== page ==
I attended diversity training again a couple days ago.
This is about the fourth class I've attended in about 2 years. No, I don't keep on slapping the secretary on the behind for a job well done. It's relevant to one of my volunteer responsibilities where I interact with a whole host of other cultures. I have indeed made some mistakes along the way; there's a lot to learn.
One thing we had to do was break into the groups which we felt society would pigeonhole us into, and answer a couple questions:
1. What do I never want to be called again? (I'll just put my contributions, so as not to get near another's privacy):
(With cruel intent. If there is no doubt the intent is benign and is just meant to be, say, a friendly jab between friends, I have no problem, but others will disagree.)
But then I realized there's now a bunch of new words for "fag" that get to me just the same, if not more nowadays:
These are the PC words our opponents use today, sometimes directly and sometimes indirectly by advertising themselves in their fight against us as "pro-family" and "pro-traditional marriage" or as "defending traditional marriage".
Anyway, that realization caused me to opine on what unbelievably horrible people homosexuals are, yesterday. We're terrible: uncivil, sore losers, religiously intolerant, disrespectful of the rights of others, and a lot more. I've heard gays called all that recently... I kind of miss the good old days of "faggot" ;-).
2. What do I never want done to me again?
--I never want to lose legal rights for my family again; this one hurt more than the others added together and it's still negatively affecting me, physically even.
--I want to never be threatened with bodily harm again, especially with my kids there.
--I never want to work under a boss' anti-gay bigotry again.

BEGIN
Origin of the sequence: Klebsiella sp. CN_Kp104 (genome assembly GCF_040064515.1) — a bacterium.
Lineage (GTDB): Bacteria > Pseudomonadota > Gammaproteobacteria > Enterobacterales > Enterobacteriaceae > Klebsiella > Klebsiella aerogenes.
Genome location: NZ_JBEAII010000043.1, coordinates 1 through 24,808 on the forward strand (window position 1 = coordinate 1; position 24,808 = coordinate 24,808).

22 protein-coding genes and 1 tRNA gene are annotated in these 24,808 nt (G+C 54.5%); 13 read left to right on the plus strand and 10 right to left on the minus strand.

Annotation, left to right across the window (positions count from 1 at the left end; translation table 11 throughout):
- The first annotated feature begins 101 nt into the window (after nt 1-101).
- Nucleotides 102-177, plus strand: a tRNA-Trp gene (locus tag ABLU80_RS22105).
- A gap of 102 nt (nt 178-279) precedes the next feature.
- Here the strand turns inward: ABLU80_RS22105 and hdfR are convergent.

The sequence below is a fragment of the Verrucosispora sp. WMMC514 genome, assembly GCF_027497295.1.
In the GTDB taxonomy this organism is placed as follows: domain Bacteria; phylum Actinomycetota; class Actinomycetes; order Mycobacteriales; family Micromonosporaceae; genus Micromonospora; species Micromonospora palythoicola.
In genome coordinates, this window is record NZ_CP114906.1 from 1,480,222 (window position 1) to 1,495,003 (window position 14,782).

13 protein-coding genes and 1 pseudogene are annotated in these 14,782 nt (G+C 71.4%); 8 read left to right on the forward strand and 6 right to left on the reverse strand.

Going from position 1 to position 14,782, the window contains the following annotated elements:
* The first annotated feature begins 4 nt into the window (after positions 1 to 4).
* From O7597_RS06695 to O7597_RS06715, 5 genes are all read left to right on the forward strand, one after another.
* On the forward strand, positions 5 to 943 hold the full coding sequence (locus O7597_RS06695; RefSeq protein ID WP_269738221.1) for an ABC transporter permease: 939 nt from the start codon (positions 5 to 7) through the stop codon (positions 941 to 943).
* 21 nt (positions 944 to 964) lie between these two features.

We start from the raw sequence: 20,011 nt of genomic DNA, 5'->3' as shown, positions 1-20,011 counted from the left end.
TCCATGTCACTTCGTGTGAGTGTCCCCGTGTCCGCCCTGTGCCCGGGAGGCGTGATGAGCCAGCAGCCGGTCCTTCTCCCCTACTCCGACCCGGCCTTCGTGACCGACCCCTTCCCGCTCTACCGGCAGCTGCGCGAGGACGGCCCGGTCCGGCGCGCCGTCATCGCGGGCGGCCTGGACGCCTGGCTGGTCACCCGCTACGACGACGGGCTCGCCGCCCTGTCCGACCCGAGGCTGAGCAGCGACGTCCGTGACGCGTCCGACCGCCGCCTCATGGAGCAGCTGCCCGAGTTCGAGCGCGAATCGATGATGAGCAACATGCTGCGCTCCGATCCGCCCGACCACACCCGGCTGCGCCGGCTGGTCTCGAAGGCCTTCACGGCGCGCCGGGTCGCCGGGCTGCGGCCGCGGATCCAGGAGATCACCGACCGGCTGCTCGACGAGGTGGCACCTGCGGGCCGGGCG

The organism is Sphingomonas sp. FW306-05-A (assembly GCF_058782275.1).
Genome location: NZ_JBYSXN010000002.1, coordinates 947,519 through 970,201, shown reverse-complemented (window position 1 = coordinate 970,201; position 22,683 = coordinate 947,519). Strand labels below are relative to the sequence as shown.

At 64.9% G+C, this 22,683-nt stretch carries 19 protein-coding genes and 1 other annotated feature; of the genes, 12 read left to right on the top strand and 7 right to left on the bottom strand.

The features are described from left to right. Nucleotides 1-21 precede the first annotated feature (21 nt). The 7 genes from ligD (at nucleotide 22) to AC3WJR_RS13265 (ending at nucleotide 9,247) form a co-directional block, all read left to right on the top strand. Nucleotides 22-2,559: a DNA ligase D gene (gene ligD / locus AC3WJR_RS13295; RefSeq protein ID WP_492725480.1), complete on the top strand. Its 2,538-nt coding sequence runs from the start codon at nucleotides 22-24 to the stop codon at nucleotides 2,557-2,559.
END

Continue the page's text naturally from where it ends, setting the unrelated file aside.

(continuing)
3. How do I want to be treated?
This was the point of this exercise. Everyone's answers to #1 and #2 were all very different. But here, from the woman's group to the LDS group to the Hispanic group, everyone's answers were the same, almost word for word.
We all want to be treated "how others would want themselves to be treated". We all wanted to be treated "fairly" and with "r-e-s-p-e-c-t".
The LDS group wrote down exactly what the GLBT group wrote down.
So why, in practice, is this so difficult? I really do want their families to have every right and responsibility ours does, no more and no less. I want them to be able to decide in their own homes and in their own churches what a marriage is. I don't want to publicly label their unions non-ideal or their children as deficient.
I heard the Golden Rule on their list and it was actually kind of jarring, though I know it shouldn't be. I just don't understand why it doesn't go both ways, when we both know how the other would want to be treated and how we'd want to be treated. It's frustrating.
We were asked to make a single goal to change ourselves as we left, and write it down and keep it in our pocket. I'll admit, such symbolic acts strike me as silly. But I did it, and in my wallet right now is a piece of paper telling me that I will drop my resentment towards the LDS organization. The tough part is going to be doing that while still being denied and fighting for those answers to #3. It seems new wounds are being opened each news cycle and many LDS are still fighting to take away even meager rights for our families (I'm looking at you, Mrs. Ruzicka).
Eh, I'll start with my unfair resentment :-).